Child Sex Trafficking in Florida​

All Children are Vulnerable

All children – regardless of race, age, location or socioeconomic status – are vulnerable  to becoming a victim of sex trafficking. Runaways, kids involved with the foster or juvenile justice system, children of color and those who identify as LGBTQ+ are particularly vulnerable

Florida Child Sex Trafficking Myths

MYTH:

Children often become trafficked through kidnapping.

FACT:

Children are most often trafficked by someone they know, such as a friend, family member or romantic partner.

MYTH:

Only girls and young women are victims of sex trafficking.

FACT:

Boys and men are just as likely to be victims as girls and women. However, they are less likely to be identified and reported.

MYTH:

Florida children who are trafficked are child prostitutes who should be arrested.

FACT:

Under Florida law, children under age 18 are to be recognized as victims in need of services, rather than criminals deserving to be locked up.

MYTH:

Children being trafficked are held against their will.

FACT:

Although child victims can be controlled by force, they can also be controlled through manipulation, drug addiction, financial dependence or isolation from family or friends.

MYTH:

Child sex trafficking isn’t a big problem in most parts of Florida.

FACT:

Florida is a national hub for trafficking, ranking 3rd in the nation for reports of human trafficking. Children are being sold for sex in every county in Florida.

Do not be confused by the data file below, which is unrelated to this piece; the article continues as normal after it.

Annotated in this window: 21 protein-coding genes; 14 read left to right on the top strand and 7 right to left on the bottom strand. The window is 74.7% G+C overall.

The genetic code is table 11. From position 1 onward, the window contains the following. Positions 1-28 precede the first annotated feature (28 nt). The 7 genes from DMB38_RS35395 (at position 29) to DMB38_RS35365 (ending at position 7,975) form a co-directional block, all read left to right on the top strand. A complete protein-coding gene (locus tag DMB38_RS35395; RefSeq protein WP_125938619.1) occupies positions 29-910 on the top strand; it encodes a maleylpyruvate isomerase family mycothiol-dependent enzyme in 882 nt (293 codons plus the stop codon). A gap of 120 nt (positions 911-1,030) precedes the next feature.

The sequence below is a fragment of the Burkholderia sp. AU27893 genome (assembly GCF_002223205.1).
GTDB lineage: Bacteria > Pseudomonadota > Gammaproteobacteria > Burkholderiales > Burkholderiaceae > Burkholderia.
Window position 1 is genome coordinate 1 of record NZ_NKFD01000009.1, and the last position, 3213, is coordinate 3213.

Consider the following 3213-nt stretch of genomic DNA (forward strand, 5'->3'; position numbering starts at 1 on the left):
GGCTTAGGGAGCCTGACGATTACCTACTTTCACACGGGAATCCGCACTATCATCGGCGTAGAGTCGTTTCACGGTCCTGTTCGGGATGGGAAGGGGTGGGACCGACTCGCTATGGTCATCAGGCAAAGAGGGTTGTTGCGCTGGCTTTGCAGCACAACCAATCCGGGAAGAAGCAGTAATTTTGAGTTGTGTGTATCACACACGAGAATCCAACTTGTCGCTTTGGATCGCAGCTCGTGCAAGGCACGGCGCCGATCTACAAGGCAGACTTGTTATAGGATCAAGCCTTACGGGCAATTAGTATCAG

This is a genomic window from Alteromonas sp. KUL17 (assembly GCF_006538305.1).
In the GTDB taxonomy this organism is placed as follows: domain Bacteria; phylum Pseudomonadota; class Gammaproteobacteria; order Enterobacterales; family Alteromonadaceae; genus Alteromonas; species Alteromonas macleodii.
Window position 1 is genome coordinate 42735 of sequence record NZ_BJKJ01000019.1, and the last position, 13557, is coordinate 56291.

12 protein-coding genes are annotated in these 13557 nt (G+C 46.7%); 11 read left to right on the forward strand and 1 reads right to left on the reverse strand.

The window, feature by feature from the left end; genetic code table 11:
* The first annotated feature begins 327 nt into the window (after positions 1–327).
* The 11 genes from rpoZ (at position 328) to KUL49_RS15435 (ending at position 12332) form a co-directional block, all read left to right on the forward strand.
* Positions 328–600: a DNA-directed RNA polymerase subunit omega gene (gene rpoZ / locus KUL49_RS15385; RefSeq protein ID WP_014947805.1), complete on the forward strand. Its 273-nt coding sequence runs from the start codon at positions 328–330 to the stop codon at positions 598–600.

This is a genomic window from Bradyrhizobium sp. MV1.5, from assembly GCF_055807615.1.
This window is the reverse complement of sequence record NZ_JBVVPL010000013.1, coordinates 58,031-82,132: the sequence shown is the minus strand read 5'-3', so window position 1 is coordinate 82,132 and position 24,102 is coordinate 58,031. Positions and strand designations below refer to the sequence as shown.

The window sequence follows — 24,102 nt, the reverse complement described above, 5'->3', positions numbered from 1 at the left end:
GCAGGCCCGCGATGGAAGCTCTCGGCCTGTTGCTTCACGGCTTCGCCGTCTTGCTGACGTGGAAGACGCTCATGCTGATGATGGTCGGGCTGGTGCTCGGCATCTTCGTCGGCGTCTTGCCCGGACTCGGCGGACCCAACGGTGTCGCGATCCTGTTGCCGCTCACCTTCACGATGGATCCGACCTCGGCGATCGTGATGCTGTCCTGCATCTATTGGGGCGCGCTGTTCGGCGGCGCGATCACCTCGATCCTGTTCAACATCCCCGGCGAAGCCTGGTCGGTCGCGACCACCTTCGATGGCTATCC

MYTH:

The #1 time for child sex trafficking is during the Super Bowl.

FACT:

While big sporting events regularly spark fears of an uptick of sex trafficking, studies have shown there’s no evidence to support these recurring claims.

Warning Signs of Potential Trafficking in Children

How Sex Traffickers Lure, Trick and Threaten Child Victims​

  • Build relationships with potential victims through social media –a process sometimes called boyfriending
  • Posting phony job offers in modeling or acting
  • Using dating apps to connect and coerce
  • Catfishing – pretending to be someone other than themselves on social media
  • Threatening to share intimate photos or damaging rumors with others
  • Stalking victims’ social media accounts even after they have left the trafficker